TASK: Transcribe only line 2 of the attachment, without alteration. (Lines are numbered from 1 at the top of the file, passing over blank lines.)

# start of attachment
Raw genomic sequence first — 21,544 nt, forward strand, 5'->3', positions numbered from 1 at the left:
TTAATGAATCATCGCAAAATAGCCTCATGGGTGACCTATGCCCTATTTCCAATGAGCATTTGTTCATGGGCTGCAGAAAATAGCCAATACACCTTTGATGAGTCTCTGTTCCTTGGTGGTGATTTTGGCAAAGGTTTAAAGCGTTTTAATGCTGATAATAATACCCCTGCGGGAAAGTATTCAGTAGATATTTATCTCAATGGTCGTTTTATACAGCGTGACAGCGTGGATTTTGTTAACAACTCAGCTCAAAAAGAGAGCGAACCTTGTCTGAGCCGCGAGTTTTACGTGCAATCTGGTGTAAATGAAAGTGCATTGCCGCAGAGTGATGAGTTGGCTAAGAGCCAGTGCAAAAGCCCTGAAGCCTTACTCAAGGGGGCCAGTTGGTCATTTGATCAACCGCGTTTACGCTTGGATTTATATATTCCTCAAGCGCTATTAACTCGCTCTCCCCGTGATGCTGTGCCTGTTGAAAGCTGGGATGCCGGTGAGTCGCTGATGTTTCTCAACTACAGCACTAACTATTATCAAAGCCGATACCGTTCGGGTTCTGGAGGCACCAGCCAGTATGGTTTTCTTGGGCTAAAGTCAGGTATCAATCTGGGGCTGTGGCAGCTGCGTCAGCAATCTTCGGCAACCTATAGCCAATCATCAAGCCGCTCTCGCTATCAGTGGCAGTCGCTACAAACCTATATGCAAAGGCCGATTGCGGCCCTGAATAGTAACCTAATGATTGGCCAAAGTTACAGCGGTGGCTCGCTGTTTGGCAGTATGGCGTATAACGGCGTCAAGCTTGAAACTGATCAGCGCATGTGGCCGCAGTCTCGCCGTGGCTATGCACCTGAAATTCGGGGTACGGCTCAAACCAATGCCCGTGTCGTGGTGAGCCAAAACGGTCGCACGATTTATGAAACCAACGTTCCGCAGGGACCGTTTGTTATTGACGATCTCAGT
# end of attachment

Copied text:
TTAATGAATCATCGCAAAATAGCCTCATGGGTGACCTATGCCCTATTTCCAATGAGCATTTGTTCATGGGCTGCAGAAAATAGCCAATACACCTTTGATGAGTCTCTGTTCCTTGGTGGTGATTTTGGCAAAGGTTTAAAGCGTTTTAATGCTGATAATAATACCCCTGCGGGAAAGTATTCAGTAGATATTTATCTCAATGGTCGTTTTATACAGCGTGACAGCGTGGATTTTGTTAACAACTCAGCTCAAAAAGAGAGCGAACCTTGTCTGAGCCGCGAGTTTTACGTGCAATCTGGTGTAAATGAAAGTGCATTGCCGCAGAGTGATGAGTTGGCTAAGAGCCAGTGCAAAAGCCCTGAAGCCTTACTCAAGGGGGCCAGTTGGTCATTTGATCAACCGCGTTTACGCTTGGATTTATATATTCCTCAAGCGCTATTAACTCGCTCTCCCCGTGATGCTGTGCCTGTTGAAAGCTGGGATGCCGGTGAGTCGCTGATGTTTCTCAACTACAGCACTAACTATTATCAAAGCCGATACCGTTCGGGTTCTGGAGGCACCAGCCAGTATGGTTTTCTTGGGCTAAAGTCAGGTATCAATCTGGGGCTGTGGCAGCTGCGTCAGCAATCTTCGGCAACCTATAGCCAATCATCAAGCCGCTCTCGCTATCAGTGGCAGTCGCTACAAACCTATATGCAAAGGCCGATTGCGGCCCTGAATAGTAACCTAATGATTGGCCAAAGTTACAGCGGTGGCTCGCTGTTTGGCAGTATGGCGTATAACGGCGTCAAGCTTGAAACTGATCAGCGCATGTGGCCGCAGTCTCGCCGTGGCTATGCACCTGAAATTCGGGGTACGGCTCAAACCAATGCCCGTGTCGTGGTGAGCCAAAACGGTCGCACGATTTATGAAACCAACGTTCCGCAGGGACCGTTTGTTATTGACGATCTCAGT